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Mechanism of action• Heparin:

–Binds to antithrombin via a specific 8-saccharide sequence and increases antithrombin activity over 1000-fold–Antithrombin inhibits activation of prothrombin and factor X.

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•Vit k Antagonists:–Inhibits the γ-carboxylation of vitamin K-dependent procoagulants (factors II, VII, IX, and X) and anticoagulants (proteins C and S), resulting in formation of less functional proteins.

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• Warfarin therapy is monitored by measuring the INR, calculated using the following equation:

• INR = (patient prothrombin time/laboratory control prothrombin time)ISI

ISI: International Sensitivity Index

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Fondaparinux•It is a synthetic pentasaccharide that has been approved by the FDA for the initial treatment of DVT and PE.

•Its five-polysaccharide sequence binds and activates antithrombin, causing specific inhibition of factor Xa.

•The drug is administered SC once daily with a weight-based dosing protocol: 5 mg, 7.5 mg, or 10 mg for patients weighing <50 kg, 50 to 100 kg, or >100 kg, respectively.

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Direct Thrombin Inhibitors(DTIs)• These antithrombotic agents bind to

thrombin, inhibiting the conversion of fibrinogen to fibrin as well as thrombin-induced platelet activation for example, hirudin, argatroban, and bivalirudin.

• These actions are independent of antithrombin. The DTIs should be reserved for

–patients in whom there is a high clinical suspicion or confirmation of Heparin induced thrombocytopenia (HIT)–patients who have a history of HIT or test positive for heparin-associated antibodies.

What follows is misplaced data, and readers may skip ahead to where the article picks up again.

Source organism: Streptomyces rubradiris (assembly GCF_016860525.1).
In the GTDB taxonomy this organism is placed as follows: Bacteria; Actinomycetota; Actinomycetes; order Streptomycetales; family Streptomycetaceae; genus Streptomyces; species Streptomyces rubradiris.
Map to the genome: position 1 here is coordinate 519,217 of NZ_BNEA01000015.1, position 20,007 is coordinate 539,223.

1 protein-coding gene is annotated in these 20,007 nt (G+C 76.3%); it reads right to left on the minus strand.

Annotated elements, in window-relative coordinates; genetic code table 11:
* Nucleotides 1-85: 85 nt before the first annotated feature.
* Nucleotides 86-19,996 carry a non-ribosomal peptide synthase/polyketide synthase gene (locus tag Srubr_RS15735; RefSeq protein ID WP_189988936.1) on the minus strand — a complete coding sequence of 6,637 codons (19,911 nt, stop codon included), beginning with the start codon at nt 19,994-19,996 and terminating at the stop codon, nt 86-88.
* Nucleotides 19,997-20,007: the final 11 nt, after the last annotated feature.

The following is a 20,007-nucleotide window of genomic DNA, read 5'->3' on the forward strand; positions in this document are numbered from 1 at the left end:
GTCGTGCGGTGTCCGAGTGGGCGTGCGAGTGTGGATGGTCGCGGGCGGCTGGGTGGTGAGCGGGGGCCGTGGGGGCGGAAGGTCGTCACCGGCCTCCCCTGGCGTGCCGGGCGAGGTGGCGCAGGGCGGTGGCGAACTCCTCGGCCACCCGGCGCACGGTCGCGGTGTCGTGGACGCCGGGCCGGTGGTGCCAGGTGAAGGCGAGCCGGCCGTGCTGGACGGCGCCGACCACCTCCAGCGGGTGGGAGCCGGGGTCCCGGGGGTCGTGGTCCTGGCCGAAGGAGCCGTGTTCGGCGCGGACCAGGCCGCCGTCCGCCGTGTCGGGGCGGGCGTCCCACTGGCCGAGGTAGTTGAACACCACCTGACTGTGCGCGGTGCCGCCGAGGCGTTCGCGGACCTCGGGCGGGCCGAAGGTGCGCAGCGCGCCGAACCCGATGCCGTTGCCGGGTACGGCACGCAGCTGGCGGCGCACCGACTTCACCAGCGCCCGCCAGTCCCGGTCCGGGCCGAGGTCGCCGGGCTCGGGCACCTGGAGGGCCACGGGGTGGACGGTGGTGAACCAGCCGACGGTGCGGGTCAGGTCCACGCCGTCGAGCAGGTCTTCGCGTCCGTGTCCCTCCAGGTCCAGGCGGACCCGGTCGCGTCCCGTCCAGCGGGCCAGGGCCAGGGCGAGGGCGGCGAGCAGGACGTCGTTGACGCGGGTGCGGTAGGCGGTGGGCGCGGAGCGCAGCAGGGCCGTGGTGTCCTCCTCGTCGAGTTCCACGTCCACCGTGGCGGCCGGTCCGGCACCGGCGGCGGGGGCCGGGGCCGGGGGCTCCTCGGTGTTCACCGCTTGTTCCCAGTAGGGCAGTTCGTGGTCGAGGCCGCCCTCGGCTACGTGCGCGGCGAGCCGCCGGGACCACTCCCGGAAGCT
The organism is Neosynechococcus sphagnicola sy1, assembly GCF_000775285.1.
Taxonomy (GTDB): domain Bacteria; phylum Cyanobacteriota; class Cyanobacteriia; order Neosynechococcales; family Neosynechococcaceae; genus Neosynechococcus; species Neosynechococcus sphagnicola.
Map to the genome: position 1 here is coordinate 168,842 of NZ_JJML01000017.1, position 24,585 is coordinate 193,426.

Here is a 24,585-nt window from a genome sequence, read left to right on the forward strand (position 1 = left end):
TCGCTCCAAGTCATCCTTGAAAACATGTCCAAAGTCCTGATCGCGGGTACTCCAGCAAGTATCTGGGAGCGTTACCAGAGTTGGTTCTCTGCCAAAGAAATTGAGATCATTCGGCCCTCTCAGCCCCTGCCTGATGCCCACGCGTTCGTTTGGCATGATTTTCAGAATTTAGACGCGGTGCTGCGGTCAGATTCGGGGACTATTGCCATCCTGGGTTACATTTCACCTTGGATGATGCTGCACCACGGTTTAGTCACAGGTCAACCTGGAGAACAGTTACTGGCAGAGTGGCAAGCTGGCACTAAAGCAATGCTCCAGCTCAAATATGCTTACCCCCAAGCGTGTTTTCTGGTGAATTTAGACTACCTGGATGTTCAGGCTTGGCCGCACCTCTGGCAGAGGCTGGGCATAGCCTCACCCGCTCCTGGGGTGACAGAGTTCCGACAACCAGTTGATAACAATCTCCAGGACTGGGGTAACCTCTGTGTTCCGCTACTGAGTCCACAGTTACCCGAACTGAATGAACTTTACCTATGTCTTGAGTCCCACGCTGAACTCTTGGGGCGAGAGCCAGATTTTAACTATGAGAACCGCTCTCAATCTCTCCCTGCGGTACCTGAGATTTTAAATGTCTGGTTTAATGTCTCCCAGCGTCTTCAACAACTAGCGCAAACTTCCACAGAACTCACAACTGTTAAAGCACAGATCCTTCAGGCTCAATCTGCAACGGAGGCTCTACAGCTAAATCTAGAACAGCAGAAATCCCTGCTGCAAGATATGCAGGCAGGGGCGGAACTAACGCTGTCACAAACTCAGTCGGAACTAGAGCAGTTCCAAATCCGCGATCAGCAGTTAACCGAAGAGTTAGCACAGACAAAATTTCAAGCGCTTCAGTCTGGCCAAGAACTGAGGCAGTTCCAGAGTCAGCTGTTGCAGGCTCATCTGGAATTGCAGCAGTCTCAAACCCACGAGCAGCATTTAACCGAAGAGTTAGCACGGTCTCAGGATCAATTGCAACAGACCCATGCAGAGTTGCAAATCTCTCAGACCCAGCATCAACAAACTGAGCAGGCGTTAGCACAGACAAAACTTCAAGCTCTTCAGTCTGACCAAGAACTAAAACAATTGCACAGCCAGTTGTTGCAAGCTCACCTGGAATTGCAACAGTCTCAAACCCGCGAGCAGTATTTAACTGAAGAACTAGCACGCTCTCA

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•In patients with established HIT, DTIs should be administered for at least 7 days, or until the platelet count normalizes. •Warfarin may then be introduced slowly, overlapping therapy with a DTI for at least 5 days.

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Newer drugs• Direct inhibitors of factor Xa (rivaroxaban,

apixaban) are effective and safe in the management of patients with venous thromboembolic disease.

• Advantages:–They are rapidly absorbed–Require no monitoring–have fewer drug and food interactions than Vitamin K antagonists (VKAs)

–do not require parenteral heparin.

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•The enhanced safety profile and ease of use associated with the new oral agents may ultimately shift the risk-benefit analysis in favor of prolonged anticoagulation to prevent DVT recurrence.

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provoked vs unprovoked

Proximal vs distal

First episode vs second Bleeding risk

Extended anticoagulation recommended

provoked proximal and distal not specified any no

unprovoked

proximal

firstlow or moderate yes

high no

secondlow or moderate yes

high no

distal

first any no

secondlow or moderate yes

high no

Active cancer - ACCP recommends extended anticoagulation in all patients with active cancer

ACCP guidelines for extended coagulation

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Calf Vein Thrombosis• They have the lowest thrombotic burden and

the best overall prognosis, they still carry a risk of thrombus extension or thromboembolic sequelae.

• Current guidelines recommend 3 months of anticoagulation for symptomatic calf DVT.